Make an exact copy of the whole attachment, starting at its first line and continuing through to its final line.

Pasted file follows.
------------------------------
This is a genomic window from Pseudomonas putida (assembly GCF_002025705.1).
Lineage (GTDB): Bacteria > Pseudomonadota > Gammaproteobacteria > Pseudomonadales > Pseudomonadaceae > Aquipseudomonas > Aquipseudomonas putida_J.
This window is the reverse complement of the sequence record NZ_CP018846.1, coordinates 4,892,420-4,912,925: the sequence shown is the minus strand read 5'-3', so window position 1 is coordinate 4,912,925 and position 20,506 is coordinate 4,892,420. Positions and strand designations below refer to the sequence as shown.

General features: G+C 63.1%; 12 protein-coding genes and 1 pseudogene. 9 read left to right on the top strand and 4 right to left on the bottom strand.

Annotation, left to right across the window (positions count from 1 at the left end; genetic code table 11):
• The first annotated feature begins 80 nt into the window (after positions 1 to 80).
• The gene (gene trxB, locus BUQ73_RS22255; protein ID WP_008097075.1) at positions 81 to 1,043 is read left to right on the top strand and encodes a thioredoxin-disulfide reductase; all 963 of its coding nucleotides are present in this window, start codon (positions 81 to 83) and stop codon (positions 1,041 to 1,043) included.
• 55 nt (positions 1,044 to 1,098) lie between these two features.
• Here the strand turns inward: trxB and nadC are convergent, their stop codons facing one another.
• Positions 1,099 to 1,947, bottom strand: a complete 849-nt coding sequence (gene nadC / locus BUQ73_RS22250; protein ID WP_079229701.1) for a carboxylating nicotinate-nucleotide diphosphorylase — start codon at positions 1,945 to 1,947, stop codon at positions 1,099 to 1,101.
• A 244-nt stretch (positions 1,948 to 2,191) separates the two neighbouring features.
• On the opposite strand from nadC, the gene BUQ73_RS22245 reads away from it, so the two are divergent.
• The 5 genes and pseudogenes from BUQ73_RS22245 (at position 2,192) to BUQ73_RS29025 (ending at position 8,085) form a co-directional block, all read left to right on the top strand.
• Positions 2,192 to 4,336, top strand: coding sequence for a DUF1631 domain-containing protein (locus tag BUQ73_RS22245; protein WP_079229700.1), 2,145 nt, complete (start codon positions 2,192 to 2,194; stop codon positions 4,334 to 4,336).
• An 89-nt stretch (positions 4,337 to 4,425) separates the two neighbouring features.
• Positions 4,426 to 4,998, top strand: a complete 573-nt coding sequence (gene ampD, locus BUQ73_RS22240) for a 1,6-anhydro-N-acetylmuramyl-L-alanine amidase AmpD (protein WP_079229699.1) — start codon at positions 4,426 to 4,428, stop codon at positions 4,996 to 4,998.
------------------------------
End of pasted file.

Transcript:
This is a genomic window from Pseudomonas putida (assembly GCF_002025705.1).
Lineage (GTDB): Bacteria > Pseudomonadota > Gammaproteobacteria > Pseudomonadales > Pseudomonadaceae > Aquipseudomonas > Aquipseudomonas putida_J.
This window is the reverse complement of the sequence record NZ_CP018846.1, coordinates 4,892,420-4,912,925: the sequence shown is the minus strand read 5'-3', so window position 1 is coordinate 4,912,925 and position 20,506 is coordinate 4,892,420. Positions and strand designations below refer to the sequence as shown.

General features: G+C 63.1%; 12 protein-coding genes and 1 pseudogene. 9 read left to right on the top strand and 4 right to left on the bottom strand.

Annotation, left to right across the window (positions count from 1 at the left end; genetic code table 11):
• The first annotated feature begins 80 nt into the window (after positions 1 to 80).
• The gene (gene trxB, locus BUQ73_RS22255; protein ID WP_008097075.1) at positions 81 to 1,043 is read left to right on the top strand and encodes a thioredoxin-disulfide reductase; all 963 of its coding nucleotides are present in this window, start codon (positions 81 to 83) and stop codon (positions 1,041 to 1,043) included.
• 55 nt (positions 1,044 to 1,098) lie between these two features.
• Here the strand turns inward: trxB and nadC are convergent, their stop codons facing one another.
• Positions 1,099 to 1,947, bottom strand: a complete 849-nt coding sequence (gene nadC / locus BUQ73_RS22250; protein ID WP_079229701.1) for a carboxylating nicotinate-nucleotide diphosphorylase — start codon at positions 1,945 to 1,947, stop codon at positions 1,099 to 1,101.
• A 244-nt stretch (positions 1,948 to 2,191) separates the two neighbouring features.
• On the opposite strand from nadC, the gene BUQ73_RS22245 reads away from it, so the two are divergent.
• The 5 genes and pseudogenes from BUQ73_RS22245 (at position 2,192) to BUQ73_RS29025 (ending at position 8,085) form a co-directional block, all read left to right on the top strand.
• Positions 2,192 to 4,336, top strand: coding sequence for a DUF1631 domain-containing protein (locus tag BUQ73_RS22245; protein WP_079229700.1), 2,145 nt, complete (start codon positions 2,192 to 2,194; stop codon positions 4,334 to 4,336).
• An 89-nt stretch (positions 4,337 to 4,425) separates the two neighbouring features.
• Positions 4,426 to 4,998, top strand: a complete 573-nt coding sequence (gene ampD, locus BUQ73_RS22240) for a 1,6-anhydro-N-acetylmuramyl-L-alanine amidase AmpD (protein WP_079229699.1) — start codon at positions 4,426 to 4,428, stop codon at positions 4,996 to 4,998.